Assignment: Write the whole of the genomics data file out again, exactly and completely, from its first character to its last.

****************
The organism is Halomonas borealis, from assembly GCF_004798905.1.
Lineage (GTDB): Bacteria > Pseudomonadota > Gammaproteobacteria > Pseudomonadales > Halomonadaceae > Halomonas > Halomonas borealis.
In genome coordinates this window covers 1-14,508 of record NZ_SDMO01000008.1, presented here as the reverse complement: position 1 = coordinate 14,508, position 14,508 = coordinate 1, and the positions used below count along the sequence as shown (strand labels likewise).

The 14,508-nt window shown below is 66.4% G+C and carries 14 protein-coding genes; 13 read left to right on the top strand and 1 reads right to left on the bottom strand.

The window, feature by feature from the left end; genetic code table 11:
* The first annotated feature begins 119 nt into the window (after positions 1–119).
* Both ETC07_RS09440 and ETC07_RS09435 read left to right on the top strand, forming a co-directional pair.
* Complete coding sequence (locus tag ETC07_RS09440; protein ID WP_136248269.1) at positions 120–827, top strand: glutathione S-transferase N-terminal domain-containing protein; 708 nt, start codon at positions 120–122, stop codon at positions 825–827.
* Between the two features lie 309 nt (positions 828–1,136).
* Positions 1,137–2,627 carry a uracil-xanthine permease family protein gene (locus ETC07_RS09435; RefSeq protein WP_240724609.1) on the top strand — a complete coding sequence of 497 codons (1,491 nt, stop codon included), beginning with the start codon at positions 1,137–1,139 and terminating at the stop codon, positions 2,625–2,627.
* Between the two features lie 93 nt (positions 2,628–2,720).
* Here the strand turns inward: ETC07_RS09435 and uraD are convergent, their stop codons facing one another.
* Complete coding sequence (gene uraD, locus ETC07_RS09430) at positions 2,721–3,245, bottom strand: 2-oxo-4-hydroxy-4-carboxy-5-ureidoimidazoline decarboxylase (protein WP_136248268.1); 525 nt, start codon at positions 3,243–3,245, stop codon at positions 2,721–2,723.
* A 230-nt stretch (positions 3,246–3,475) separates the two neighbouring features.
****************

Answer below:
The organism is Halomonas borealis, from assembly GCF_004798905.1.
Lineage (GTDB): Bacteria > Pseudomonadota > Gammaproteobacteria > Pseudomonadales > Halomonadaceae > Halomonas > Halomonas borealis.
In genome coordinates this window covers 1-14,508 of record NZ_SDMO01000008.1, presented here as the reverse complement: position 1 = coordinate 14,508, position 14,508 = coordinate 1, and the positions used below count along the sequence as shown (strand labels likewise).

The 14,508-nt window shown below is 66.4% G+C and carries 14 protein-coding genes; 13 read left to right on the top strand and 1 reads right to left on the bottom strand.

The window, feature by feature from the left end; genetic code table 11:
* The first annotated feature begins 119 nt into the window (after positions 1–119).
* Both ETC07_RS09440 and ETC07_RS09435 read left to right on the top strand, forming a co-directional pair.
* Complete coding sequence (locus tag ETC07_RS09440; protein ID WP_136248269.1) at positions 120–827, top strand: glutathione S-transferase N-terminal domain-containing protein; 708 nt, start codon at positions 120–122, stop codon at positions 825–827.
* Between the two features lie 309 nt (positions 828–1,136).
* Positions 1,137–2,627 carry a uracil-xanthine permease family protein gene (locus ETC07_RS09435; RefSeq protein WP_240724609.1) on the top strand — a complete coding sequence of 497 codons (1,491 nt, stop codon included), beginning with the start codon at positions 1,137–1,139 and terminating at the stop codon, positions 2,625–2,627.
* Between the two features lie 93 nt (positions 2,628–2,720).
* Here the strand turns inward: ETC07_RS09435 and uraD are convergent, their stop codons facing one another.
* Complete coding sequence (gene uraD, locus ETC07_RS09430) at positions 2,721–3,245, bottom strand: 2-oxo-4-hydroxy-4-carboxy-5-ureidoimidazoline decarboxylase (protein WP_136248268.1); 525 nt, start codon at positions 3,243–3,245, stop codon at positions 2,721–2,723.
* A 230-nt stretch (positions 3,246–3,475) separates the two neighbouring features.